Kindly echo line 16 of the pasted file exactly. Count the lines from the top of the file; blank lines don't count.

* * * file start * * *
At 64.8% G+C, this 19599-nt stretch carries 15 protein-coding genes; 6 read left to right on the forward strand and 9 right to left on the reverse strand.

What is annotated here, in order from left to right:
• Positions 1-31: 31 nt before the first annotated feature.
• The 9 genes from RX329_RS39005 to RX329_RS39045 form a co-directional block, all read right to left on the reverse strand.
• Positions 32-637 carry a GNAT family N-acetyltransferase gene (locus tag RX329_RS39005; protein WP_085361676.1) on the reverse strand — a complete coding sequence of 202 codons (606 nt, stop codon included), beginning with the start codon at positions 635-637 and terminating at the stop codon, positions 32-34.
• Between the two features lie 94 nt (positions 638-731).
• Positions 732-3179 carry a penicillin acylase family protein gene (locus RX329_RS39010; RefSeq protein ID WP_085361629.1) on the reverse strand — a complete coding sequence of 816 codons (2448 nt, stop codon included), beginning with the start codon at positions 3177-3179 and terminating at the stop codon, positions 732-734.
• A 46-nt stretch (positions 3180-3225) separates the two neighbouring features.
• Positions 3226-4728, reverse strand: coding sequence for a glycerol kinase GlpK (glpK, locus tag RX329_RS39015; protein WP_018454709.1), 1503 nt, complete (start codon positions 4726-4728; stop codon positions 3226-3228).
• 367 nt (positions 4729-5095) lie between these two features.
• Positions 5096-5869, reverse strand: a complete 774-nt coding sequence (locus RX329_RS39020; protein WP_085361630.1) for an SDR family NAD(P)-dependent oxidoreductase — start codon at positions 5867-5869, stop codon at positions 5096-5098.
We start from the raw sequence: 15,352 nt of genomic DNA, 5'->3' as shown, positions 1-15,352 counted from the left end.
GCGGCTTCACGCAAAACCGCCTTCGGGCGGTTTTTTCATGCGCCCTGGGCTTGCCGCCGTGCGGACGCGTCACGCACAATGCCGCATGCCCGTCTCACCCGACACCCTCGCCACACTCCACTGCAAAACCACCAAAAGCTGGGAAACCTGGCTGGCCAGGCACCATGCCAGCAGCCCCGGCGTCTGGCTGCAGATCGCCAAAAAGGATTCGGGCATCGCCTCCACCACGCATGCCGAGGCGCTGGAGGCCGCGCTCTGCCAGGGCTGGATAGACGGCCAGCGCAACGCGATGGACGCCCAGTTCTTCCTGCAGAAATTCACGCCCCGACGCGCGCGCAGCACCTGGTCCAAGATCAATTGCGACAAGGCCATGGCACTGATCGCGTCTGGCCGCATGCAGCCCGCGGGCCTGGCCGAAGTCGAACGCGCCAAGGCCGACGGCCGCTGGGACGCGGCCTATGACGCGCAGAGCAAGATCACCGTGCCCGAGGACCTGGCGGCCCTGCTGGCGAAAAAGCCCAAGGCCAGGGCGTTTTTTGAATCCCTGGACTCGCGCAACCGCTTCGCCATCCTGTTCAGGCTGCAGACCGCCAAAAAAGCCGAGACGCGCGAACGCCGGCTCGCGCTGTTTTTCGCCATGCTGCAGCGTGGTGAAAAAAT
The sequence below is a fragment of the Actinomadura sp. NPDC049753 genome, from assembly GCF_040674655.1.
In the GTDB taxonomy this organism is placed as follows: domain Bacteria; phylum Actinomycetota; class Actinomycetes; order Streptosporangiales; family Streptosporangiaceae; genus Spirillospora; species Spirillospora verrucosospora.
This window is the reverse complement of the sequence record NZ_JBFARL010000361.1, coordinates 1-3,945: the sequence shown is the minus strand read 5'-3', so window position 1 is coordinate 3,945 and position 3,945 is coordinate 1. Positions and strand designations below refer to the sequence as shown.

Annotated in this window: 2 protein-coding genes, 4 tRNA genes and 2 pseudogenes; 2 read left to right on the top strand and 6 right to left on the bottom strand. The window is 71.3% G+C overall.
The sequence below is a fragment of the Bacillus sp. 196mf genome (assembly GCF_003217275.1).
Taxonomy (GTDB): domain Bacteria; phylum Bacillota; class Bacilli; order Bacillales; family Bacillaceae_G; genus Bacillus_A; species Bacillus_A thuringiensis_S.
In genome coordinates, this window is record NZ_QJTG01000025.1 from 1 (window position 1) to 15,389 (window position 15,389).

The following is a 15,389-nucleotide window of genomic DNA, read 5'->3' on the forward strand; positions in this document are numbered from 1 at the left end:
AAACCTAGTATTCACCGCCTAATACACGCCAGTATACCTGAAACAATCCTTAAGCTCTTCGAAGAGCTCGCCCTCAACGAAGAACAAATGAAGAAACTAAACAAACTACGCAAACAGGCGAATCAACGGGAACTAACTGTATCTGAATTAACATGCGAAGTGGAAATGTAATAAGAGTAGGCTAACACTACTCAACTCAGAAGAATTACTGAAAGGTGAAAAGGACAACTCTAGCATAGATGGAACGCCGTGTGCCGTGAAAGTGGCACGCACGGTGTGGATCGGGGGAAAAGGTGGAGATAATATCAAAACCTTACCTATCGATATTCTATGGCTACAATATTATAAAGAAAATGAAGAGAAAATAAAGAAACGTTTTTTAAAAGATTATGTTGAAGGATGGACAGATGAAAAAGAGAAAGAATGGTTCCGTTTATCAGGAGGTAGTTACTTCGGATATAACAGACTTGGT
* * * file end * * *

This window is the reverse complement of the sequence record NZ_JBFARL010000361.1, coordinates 1-3,945: the sequence shown is the minus strand read 5'-3', so window position 1 is coordinate 3,945 and position 3,945 is coordinate 1. Positions and strand designations below refer to the sequence as shown.